Autism Study Could Find Answers in Magic

"The thing that is most intriguing is the potential ramifications for learning in general in individuals without autism," said Dr. Michael Noetzel, chief of neurology at St. Louis Children's Hospital. "Anything that sheds light on how the brain allows us to learn is potentially useful."

"It's not help with magic tricks, it's helping them in other learning situations," he said of the possibilities.

Skeptics Worry About How to Help Autistic Kids

Stephen Shore, who was diagnosed with autism at age 2, when his speech stopped altogether, is excited that research might help.

For years, doctors thought his autism was psychosis and he was nearly institutionalized. But his enlightened parents gave him what is now called "intensive home-based early intervention," and today he teaches those who will teach children with autism.

He is an accomplished statistician and an accomplished musician. Most of the lingering effects are sensory: Shore can't bear tight clothing, bright inset lighting and loud sounds.

But his joint attention is the most aggravating, especially non-verbal gestures.

"We take for granted that people point in a direction and people follow suit," said Shore, who frequently travels as a member of the board of the Autism Society of America and often seeks directions at busy airports.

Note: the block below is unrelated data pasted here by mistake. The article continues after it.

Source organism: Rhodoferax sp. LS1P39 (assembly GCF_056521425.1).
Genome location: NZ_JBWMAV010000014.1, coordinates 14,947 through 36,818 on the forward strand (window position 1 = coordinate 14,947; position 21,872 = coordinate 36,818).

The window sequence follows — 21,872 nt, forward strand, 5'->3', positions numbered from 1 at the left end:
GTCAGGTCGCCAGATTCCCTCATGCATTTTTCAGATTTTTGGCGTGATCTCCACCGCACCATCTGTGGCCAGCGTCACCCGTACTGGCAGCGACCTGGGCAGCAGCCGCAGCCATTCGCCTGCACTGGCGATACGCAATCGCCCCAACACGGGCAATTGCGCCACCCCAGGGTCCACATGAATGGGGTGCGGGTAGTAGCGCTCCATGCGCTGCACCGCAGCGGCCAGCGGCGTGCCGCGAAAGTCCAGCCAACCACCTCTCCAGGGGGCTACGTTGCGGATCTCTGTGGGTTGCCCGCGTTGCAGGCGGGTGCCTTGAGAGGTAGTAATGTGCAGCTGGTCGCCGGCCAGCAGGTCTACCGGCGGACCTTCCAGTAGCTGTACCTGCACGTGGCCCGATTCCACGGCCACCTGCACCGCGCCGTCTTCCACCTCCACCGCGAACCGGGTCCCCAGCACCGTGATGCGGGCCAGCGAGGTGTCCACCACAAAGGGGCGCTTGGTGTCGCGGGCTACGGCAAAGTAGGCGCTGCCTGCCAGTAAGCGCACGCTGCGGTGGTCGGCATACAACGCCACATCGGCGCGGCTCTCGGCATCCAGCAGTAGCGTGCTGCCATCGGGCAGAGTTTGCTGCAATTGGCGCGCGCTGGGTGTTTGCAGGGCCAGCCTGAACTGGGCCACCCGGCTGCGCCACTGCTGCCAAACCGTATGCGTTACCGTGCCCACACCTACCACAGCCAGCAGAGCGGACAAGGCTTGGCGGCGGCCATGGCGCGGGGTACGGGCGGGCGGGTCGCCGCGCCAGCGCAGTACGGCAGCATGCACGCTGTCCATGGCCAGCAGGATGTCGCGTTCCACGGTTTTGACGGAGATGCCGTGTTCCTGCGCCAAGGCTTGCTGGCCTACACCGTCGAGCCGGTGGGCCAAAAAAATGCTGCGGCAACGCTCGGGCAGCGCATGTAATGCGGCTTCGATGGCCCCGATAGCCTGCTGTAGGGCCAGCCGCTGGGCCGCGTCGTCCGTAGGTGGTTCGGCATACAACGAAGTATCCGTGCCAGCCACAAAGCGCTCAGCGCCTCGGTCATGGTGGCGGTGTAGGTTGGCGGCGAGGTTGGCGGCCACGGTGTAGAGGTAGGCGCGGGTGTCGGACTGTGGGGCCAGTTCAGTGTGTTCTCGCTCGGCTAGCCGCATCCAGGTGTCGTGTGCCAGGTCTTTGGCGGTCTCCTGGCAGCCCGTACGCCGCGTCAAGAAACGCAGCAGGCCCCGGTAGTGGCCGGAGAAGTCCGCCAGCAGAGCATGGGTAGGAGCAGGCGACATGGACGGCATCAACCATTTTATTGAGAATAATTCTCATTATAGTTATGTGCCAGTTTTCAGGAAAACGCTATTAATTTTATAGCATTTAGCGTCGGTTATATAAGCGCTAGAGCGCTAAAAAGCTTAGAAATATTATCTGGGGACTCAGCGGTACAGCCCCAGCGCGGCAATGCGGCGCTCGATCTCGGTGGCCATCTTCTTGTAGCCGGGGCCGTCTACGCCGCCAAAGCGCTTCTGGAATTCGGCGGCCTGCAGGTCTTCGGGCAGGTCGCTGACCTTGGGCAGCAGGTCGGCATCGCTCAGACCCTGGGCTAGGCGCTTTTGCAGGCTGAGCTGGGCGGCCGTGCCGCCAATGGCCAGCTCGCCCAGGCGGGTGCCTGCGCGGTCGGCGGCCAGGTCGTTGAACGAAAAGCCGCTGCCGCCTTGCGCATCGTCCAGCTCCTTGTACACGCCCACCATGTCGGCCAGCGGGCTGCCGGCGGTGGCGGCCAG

"I cannot determine exactly what they are pointing at; a doorway or a sign or something else," he said. "It seems to happen a lot, not picking up on something everyone else picks up on."

Still, there are skeptics who say children with autism are variable in their abilities and joint-attention research does not solve the larger question of how to help them.

"When I heard about the magic research, I rolled my eyes a bit," said Susan Etlinger, a San Francisco mother whose 6-year-old son was diagnosed with autism spectrum as a toddler.

"It's only one of the symptoms and the way in which it is manifested is so broad across children," said Etlinger, who writes the Family Room Blog. "It could be anything from social quirkiness to something more intense.

"You could throw 50 kids into the same magic show, as well as typically developing kids, and you don't know what to conclude."

Children who have joint-attention deficits struggle with the stereotype that they "have no feelings and are robotic," Etlinger said.

"They're just not able to express them in a conventional way," she said. "They deserve respect and need to be met halfway and we need to have a more flexible understanding of what communication is."

Click here to see video clips from the Magic of Consciousness Symposium.

For more information go to the Autism Society of America and Autism Speaks.

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